There it is, right near the end of the Milton Keynes Travel Guide: the rarest bus in Britain. Not once a week, nor once a month; bus W13 runs on Tuesdays. But not every Tuesday – indeed, hardly any of them. The 12.45pm departure from Central Milton Keynes to Southill (with further calls on request to Broom, Henlow and Stondon) operates on the "Fifth Tuesday of applicable months".
This year the bus is scheduled on 29 March, 31 May, 30 August and 29 November. "No service on other days," warns the timetable. Only a footnote reading "every 29 Feb", "Once in a Blue Moon" or "When Hell Freezes Over (bank holidays excepted)" could confer a bus with more rarity value.
To enjoy the most exclusive transportational treat in the nation, all I needed do was to reach Central Milton Keynes by 12.45pm. Before that, though, I wanted a day of bus superlatives.
My trip began at Britain's swishest bus stop: the lobby of London's Hilton Metropole, an executive lounge for the bus world. But it did not start well.
Every morning at around 9am, a well-dressed bunch of visitors (last Tuesday, from Russia, Japan, the Middle East and India) sit and wait in the deep, comfortable seats close to the concierge's desk in the Hilton Metropole. Each has a ticket for the once-a-day service to Bicester Shopping Village in Oxfordshire. When I walked in, a helpful concierge enquired as to my business. "I'm here for the Bicester Shopping Experience."
"Bicester Shopping Experience," he called out to the assembled travellers, and indicated they should follow me – until I explained that, despite appearances, I was not actually the bus driver, but a fellow passenger.
Five minutes later, the real thing turned up – and I had to admit that I looked more like a bus driver than the charcoal-suited, red-tied and designer-sunglassed Abda Hassan. Six days a week, he drives the Bicester Shopping Village Express. It is Britain's premium-economy bus service. A £14 one-way ticket buys you 80 comfortable minutes on the ride to the Oxfordshire shopping centre aboard a Volvo coach. After 20 minutes you shrug off London and race into the green hills of Buckinghamshire; at 50 minutes, the motorway carves through the last of the Chiltern chalk and descends into a green, pleasant landscape. Bicester Shopping Village is not quite a match for the average Cotswold hamlet, but the number of people prepared to surrender a fine spring day to spend time and money in designer stores shows it meets a need. With more time, I might have shrugged off my bus-driver look.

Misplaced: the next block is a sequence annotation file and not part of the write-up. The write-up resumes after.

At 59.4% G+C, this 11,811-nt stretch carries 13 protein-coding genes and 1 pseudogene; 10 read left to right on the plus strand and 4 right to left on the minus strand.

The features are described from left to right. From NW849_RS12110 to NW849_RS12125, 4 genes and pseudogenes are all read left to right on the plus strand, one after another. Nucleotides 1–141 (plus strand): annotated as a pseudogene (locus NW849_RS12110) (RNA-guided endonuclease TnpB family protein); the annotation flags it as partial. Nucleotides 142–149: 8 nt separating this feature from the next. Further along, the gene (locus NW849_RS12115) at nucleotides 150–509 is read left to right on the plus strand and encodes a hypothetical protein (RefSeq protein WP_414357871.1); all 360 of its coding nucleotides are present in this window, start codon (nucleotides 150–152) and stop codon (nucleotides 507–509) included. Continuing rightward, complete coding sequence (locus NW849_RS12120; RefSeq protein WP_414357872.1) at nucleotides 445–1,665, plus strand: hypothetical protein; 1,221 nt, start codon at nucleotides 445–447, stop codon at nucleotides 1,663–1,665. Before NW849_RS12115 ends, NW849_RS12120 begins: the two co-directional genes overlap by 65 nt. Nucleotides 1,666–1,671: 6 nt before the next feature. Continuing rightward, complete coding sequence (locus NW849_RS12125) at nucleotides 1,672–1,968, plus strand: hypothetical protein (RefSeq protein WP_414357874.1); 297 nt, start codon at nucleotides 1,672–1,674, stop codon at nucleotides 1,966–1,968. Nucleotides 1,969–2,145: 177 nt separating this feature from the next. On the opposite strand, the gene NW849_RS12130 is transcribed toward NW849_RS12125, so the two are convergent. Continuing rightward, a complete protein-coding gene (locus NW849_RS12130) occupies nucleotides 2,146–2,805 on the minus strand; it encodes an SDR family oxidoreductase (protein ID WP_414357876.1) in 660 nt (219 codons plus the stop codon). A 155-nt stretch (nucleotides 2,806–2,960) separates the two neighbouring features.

Despite a skirmish with the timetable for the connecting X5 bus (the schedule on the stop turned out to be for an entirely different location), I reached Central Milton Keynes in good time for the W13. The city's main bus station is a cheerless place, bearing the civic motto: "Pedestrians do not have Priority".
Twenty minutes after the W13 was supposed to leave, I gave up. Oh well, there'll be another along in nine weeks.
Like a bus driver bereft of a vehicle, I set off for the railway station (Milton Keynes Central is, naturally, a mile from Central Milton Keynes). The next southbound train was running late: it was the 13.13. I bought a ticket. It cost £13. Unlucky for some.
Passengers' rights are paid for by ... other passengers
The best kind of bus for many travellers is an Airbus – for some, because it means they will not be flying on Ryanair, which uses only Boeings.
But whatever your view of Europe's biggest low-cost airline, pity Michael O'Leary. The airline's much-loved chief executive has been forced to charge all passengers booking Ryanair flights from Monday onwards a €2 surcharge to cover the costs of meeting the airline's obligations under EU261, the rules that give airlines a duty of care for their passengers in cases of delay or cancellation.
The news will be greeted by long-standing fans of Ryanair, including me, with derision. All EU airlines took a hit from the volcanic ash fiasco and assorted air-traffic control strikes. You and I will ultimately foot the airlines' higher costs, however it might be dressed up. Applying a surcharge is pointless; travellers choose to fly, or not, according to the total fare.
Unlike the Irish banks, Ryanair is a highly successful organisation, the leading provider of air transport in Europe. And it achieved that status by keeping fares low.